Collie Breed Magazine - Showsight

Collie Breed Magazine features information, expert articles, and stunning photos from AKC judges, breeders, and owners.


Let’s Talk Breed Education!

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Official Standard of the Collie Rough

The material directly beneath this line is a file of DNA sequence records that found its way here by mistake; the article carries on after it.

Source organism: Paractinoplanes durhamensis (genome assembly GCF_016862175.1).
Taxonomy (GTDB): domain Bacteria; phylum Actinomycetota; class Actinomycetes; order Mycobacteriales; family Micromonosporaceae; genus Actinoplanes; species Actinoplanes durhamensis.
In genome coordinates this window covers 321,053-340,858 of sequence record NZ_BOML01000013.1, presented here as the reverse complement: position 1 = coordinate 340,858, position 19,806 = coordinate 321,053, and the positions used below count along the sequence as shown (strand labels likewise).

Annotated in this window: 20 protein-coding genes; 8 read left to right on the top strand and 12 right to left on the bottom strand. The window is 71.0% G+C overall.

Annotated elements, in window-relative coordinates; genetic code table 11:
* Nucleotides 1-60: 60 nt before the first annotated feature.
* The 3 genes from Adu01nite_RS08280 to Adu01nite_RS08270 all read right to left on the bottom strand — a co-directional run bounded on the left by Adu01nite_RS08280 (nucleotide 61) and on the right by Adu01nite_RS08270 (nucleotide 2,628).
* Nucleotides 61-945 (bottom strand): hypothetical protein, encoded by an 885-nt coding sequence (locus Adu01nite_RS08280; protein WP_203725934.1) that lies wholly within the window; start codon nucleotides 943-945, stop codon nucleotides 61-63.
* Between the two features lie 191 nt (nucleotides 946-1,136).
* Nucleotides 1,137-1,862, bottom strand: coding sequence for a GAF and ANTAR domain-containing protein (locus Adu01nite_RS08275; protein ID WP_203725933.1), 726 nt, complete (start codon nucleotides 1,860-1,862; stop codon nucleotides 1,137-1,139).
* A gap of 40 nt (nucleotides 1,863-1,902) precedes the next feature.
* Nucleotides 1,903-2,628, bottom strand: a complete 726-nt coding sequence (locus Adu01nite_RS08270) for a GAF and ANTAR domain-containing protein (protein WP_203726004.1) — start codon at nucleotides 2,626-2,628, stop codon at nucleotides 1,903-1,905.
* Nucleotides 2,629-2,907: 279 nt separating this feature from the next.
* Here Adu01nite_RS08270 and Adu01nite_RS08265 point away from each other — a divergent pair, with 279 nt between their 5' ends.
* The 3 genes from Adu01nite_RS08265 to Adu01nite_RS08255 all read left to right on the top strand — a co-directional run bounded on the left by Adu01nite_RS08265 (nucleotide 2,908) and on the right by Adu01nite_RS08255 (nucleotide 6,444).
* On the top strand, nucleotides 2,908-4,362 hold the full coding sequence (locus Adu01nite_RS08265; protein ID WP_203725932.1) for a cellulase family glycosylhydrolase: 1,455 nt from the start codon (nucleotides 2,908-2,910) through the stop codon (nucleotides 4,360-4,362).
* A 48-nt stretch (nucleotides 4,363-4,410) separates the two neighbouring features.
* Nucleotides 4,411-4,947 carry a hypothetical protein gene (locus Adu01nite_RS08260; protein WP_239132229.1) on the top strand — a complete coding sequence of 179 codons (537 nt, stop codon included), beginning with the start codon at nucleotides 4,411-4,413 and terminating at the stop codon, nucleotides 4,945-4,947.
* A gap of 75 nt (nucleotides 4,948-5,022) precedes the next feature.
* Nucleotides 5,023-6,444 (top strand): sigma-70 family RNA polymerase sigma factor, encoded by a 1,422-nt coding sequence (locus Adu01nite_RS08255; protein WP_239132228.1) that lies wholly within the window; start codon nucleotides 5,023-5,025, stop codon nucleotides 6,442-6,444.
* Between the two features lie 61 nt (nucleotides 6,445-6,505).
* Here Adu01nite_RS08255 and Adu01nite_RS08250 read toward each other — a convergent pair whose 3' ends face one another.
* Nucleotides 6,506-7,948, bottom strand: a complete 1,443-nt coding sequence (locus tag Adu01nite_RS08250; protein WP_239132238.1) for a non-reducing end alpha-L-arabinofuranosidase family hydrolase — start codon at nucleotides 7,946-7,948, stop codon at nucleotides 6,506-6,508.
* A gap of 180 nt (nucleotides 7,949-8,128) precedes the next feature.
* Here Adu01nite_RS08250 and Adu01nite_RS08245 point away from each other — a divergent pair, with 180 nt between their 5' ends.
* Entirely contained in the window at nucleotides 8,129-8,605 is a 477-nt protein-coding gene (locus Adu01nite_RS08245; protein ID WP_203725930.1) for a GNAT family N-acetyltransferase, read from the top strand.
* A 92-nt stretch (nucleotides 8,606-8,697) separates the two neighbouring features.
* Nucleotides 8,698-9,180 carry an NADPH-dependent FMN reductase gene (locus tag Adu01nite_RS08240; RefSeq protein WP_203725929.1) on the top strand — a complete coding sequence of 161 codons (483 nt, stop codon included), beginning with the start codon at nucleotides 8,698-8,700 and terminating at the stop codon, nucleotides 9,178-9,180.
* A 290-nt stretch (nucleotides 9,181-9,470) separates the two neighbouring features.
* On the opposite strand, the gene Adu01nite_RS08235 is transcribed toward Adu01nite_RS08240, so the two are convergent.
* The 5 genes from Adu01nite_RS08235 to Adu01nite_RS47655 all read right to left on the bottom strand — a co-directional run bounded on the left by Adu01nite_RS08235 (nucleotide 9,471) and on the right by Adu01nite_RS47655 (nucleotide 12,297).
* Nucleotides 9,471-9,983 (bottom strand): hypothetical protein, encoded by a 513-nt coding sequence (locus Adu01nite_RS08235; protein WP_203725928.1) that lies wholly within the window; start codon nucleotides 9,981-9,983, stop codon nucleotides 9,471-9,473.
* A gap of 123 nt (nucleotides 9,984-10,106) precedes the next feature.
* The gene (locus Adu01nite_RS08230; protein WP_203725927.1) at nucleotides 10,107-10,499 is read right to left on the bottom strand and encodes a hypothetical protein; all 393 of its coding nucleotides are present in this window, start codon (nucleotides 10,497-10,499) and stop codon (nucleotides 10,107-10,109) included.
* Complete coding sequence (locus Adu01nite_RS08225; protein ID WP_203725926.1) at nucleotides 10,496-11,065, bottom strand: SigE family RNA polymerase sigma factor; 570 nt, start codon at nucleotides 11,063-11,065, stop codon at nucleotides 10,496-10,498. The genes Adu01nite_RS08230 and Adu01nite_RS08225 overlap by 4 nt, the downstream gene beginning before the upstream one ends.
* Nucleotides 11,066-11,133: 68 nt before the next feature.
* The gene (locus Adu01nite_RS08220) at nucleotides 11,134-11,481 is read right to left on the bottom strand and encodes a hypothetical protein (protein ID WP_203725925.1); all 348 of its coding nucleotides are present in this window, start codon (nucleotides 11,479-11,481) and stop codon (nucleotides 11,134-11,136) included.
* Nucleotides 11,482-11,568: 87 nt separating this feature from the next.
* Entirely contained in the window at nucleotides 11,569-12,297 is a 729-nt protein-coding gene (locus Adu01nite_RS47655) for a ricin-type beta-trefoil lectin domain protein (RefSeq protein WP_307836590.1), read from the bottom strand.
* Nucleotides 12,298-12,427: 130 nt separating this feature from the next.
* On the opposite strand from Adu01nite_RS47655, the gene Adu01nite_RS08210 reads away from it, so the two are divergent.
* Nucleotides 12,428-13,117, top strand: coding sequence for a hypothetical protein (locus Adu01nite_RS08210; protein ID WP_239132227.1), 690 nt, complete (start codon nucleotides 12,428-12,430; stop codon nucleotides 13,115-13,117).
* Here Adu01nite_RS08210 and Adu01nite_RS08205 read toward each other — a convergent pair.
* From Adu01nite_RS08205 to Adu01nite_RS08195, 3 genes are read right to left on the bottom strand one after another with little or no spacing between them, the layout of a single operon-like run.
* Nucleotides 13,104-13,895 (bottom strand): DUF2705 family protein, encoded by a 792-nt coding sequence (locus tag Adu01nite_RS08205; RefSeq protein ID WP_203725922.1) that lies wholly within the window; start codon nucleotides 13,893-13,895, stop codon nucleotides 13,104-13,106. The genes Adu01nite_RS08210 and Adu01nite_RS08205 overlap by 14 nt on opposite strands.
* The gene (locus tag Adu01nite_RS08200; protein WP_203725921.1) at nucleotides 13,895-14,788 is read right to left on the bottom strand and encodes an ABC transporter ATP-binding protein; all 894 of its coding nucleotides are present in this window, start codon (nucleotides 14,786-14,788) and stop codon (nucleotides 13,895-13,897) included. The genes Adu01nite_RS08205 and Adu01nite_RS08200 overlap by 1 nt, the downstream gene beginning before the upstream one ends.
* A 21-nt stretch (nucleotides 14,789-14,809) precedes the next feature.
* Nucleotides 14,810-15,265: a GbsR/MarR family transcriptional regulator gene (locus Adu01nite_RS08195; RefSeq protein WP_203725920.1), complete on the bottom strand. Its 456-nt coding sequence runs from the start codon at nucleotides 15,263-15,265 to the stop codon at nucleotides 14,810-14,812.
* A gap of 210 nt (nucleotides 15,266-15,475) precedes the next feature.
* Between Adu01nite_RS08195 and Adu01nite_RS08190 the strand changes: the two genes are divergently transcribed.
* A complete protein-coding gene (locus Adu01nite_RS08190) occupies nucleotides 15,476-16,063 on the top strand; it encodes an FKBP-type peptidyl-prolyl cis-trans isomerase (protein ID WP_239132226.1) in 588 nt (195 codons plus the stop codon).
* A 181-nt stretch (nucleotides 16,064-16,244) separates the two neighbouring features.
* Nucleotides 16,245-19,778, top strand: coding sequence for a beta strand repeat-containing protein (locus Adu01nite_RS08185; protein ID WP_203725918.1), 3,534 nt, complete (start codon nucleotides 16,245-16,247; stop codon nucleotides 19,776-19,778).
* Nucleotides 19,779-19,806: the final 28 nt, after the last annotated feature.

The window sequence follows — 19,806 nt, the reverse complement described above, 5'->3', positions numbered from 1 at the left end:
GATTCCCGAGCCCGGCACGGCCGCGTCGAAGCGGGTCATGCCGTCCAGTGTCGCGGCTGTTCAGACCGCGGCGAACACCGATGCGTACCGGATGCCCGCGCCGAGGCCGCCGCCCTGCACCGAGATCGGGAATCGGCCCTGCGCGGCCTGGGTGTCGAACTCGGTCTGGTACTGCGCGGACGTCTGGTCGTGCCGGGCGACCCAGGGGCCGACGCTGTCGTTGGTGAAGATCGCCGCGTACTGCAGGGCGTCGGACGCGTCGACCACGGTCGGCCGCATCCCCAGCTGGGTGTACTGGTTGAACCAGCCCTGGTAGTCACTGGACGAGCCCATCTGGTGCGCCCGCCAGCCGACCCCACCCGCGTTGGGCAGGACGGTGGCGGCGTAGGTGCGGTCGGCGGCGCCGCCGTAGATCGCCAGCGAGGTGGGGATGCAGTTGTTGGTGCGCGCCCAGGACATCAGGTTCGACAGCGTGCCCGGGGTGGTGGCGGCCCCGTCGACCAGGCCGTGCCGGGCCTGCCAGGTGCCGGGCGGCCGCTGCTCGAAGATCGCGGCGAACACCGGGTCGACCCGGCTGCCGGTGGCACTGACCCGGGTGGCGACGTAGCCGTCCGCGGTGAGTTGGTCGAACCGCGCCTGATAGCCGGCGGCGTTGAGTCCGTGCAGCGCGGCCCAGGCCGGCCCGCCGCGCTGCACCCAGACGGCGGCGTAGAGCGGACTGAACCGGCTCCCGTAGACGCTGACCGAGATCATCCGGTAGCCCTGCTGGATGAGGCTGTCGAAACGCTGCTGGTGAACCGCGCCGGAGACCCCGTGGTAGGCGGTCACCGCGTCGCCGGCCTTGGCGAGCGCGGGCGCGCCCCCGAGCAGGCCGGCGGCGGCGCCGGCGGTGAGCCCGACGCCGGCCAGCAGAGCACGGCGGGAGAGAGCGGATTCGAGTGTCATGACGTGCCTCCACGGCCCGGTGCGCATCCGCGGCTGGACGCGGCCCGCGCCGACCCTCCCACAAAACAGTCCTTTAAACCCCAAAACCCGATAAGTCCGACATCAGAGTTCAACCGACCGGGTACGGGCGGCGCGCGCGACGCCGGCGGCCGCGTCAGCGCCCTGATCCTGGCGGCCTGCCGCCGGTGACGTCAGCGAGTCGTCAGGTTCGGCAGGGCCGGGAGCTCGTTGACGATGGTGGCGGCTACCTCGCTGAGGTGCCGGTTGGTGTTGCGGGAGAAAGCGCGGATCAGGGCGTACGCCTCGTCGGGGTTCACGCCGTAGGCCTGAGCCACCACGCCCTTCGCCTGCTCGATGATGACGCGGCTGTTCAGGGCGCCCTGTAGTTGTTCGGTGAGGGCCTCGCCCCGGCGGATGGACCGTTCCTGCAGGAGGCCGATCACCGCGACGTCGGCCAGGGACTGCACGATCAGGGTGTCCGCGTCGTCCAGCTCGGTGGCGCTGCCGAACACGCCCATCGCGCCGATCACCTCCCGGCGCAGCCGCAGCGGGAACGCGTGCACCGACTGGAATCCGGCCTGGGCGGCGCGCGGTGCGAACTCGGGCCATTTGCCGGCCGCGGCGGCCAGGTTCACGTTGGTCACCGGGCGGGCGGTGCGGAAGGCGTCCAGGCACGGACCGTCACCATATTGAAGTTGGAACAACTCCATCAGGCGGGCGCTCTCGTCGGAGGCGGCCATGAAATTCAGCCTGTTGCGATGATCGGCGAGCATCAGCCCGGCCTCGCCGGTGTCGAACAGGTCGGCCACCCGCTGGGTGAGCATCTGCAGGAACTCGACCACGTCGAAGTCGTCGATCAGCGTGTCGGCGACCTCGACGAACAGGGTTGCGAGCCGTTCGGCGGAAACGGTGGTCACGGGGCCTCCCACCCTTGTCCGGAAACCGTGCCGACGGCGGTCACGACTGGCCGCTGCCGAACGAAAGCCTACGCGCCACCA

General Character: The Collie is a lithe, strong, responsive, active dog, carrying no useless timber, standing naturally straight and firm. The deep, moderately wide chest shows strength, the sloping shoulders and well-bent hocks indicate speed and grace, and the face shows high intelligence. The Collie presents an impressive, proud picture of true balance, each part being in harmonious proportion to every other part and to the whole. Except for the technical description that is essential to this Standard and without which no Standard for the guidance of breeders and judges is adequate, it could be stated simply that no part of the Collie ever seems to be out of proportion to any other part. Timidity, frailness, sullenness, viciousness, lack of animation, cumbersome appearance and lack of over-all balance impair the general character. Head: The head properties are of great importance. When considered in proportion to the size of the dog the head is inclined to lightness and never appears massive. A heavy-headed dog lacks the necessary bright, alert, full-of-sense look that contributes so greatly to expression. Both in front and profile view the head bears a general resemblance to a well-blunted lean wedge, being smooth and clean in outline and nicely balanced in proportion. On the sides it tapers gradually and smoothly from the ears to the end of the black nose, without being flared out in backskull (cheeky) or pinched in muzzle (snipy). In profile view the top of the backskull and the top of the muzzle lie in two approximately parallel, straight planes of equal length, divided by a very slight but perceptible stop or break. A mid-point between the inside corners of the eyes (which is the center of a correctly placed stop) is the center of balance in length of head. The end of the smooth, well-rounded muzzle is blunt but not square. The underjaw is strong, clean-cut and the depth of skull from the brow to the under part of the jaw is not excessive. The teeth are of good size, meeting in a scissors bite . Overshot or undershot jaws are undesirable, the latter being more severely penalized. There is a very slight prominence of the eyebrows. The backskull is flat, without receding either laterally or backward and the occipital bone is not highly peaked. The proper width of backskull necessarily depends upon the combined length of skull and muzzle and the width of the backskull is less than its length. Thus the correct width varies with the individual and is dependent upon the extent to which it is supported by length of muzzle. Because of the importance of the head characteristics, prominent head faults are very severely penalized . Eyes: Because of the combination of the flat skull, the arched eyebrows, the slight stop and the rounded muzzle, the foreface must be chiseled to form a receptacle for the eyes and they are necessarily placed obliquely to give them the required forward outlook. Except for the blue merles, they are required to be matched in color. They are almond-shaped, of medium size and never properly appear to be large or prominent. The color is dark and the eye does not show a yellow ring or a sufficiently prominent haw to affect the dog's expression. The eyes have a clear, bright appearance, expressing intelligent inquisitiveness, particularly when the ears are drawn up and the dog is on the alert. In blue merles, dark brown eyes are preferable, but either or both eyes may be merle or china in color without specific penalty. A large, round, full eye seriously detracts from the desired sweet expression. Eye faults are heavily penalized . Ears: The ears are in proportion to the size of the head and, if they are carried properly and unquestionably break naturally, are seldom too small. Large ears usually cannot be lifted correctly off the head, and even if lifted, they will be out of proportion to the size of the head.